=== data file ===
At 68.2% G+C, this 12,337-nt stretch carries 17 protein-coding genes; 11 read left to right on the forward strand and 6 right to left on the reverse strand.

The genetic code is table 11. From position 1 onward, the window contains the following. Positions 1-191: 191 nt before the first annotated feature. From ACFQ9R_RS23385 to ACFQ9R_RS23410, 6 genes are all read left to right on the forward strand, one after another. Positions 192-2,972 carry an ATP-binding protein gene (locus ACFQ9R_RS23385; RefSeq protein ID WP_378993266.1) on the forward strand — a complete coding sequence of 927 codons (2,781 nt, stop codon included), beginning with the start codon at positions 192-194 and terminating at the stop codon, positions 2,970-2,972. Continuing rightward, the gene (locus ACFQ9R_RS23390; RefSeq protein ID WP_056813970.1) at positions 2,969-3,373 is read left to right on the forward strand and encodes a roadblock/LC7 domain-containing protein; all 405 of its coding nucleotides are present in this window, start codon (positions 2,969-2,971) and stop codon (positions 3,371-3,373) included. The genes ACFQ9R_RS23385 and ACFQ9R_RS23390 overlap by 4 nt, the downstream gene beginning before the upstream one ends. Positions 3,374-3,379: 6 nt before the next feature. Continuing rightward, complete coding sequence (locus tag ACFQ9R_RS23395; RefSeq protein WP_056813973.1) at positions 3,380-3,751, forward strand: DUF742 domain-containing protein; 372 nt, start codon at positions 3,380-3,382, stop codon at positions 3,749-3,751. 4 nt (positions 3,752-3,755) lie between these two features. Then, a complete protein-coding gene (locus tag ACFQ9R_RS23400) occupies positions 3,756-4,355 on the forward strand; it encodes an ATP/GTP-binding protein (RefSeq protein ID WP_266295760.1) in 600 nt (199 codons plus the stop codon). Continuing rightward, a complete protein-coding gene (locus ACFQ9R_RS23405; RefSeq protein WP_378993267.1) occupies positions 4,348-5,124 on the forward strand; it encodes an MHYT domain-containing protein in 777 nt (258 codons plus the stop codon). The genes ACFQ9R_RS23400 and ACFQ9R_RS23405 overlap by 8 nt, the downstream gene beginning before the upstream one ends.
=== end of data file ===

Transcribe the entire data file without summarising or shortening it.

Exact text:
At 68.2% G+C, this 12,337-nt stretch carries 17 protein-coding genes; 11 read left to right on the forward strand and 6 right to left on the reverse strand.

The genetic code is table 11. From position 1 onward, the window contains the following. Positions 1-191: 191 nt before the first annotated feature. From ACFQ9R_RS23385 to ACFQ9R_RS23410, 6 genes are all read left to right on the forward strand, one after another. Positions 192-2,972 carry an ATP-binding protein gene (locus ACFQ9R_RS23385; RefSeq protein ID WP_378993266.1) on the forward strand — a complete coding sequence of 927 codons (2,781 nt, stop codon included), beginning with the start codon at positions 192-194 and terminating at the stop codon, positions 2,970-2,972. Continuing rightward, the gene (locus ACFQ9R_RS23390; RefSeq protein ID WP_056813970.1) at positions 2,969-3,373 is read left to right on the forward strand and encodes a roadblock/LC7 domain-containing protein; all 405 of its coding nucleotides are present in this window, start codon (positions 2,969-2,971) and stop codon (positions 3,371-3,373) included. The genes ACFQ9R_RS23385 and ACFQ9R_RS23390 overlap by 4 nt, the downstream gene beginning before the upstream one ends. Positions 3,374-3,379: 6 nt before the next feature. Continuing rightward, complete coding sequence (locus tag ACFQ9R_RS23395; RefSeq protein WP_056813973.1) at positions 3,380-3,751, forward strand: DUF742 domain-containing protein; 372 nt, start codon at positions 3,380-3,382, stop codon at positions 3,749-3,751. 4 nt (positions 3,752-3,755) lie between these two features. Then, a complete protein-coding gene (locus tag ACFQ9R_RS23400) occupies positions 3,756-4,355 on the forward strand; it encodes an ATP/GTP-binding protein (RefSeq protein ID WP_266295760.1) in 600 nt (199 codons plus the stop codon). Continuing rightward, a complete protein-coding gene (locus ACFQ9R_RS23405; RefSeq protein WP_378993267.1) occupies positions 4,348-5,124 on the forward strand; it encodes an MHYT domain-containing protein in 777 nt (258 codons plus the stop codon). The genes ACFQ9R_RS23400 and ACFQ9R_RS23405 overlap by 8 nt, the downstream gene beginning before the upstream one ends.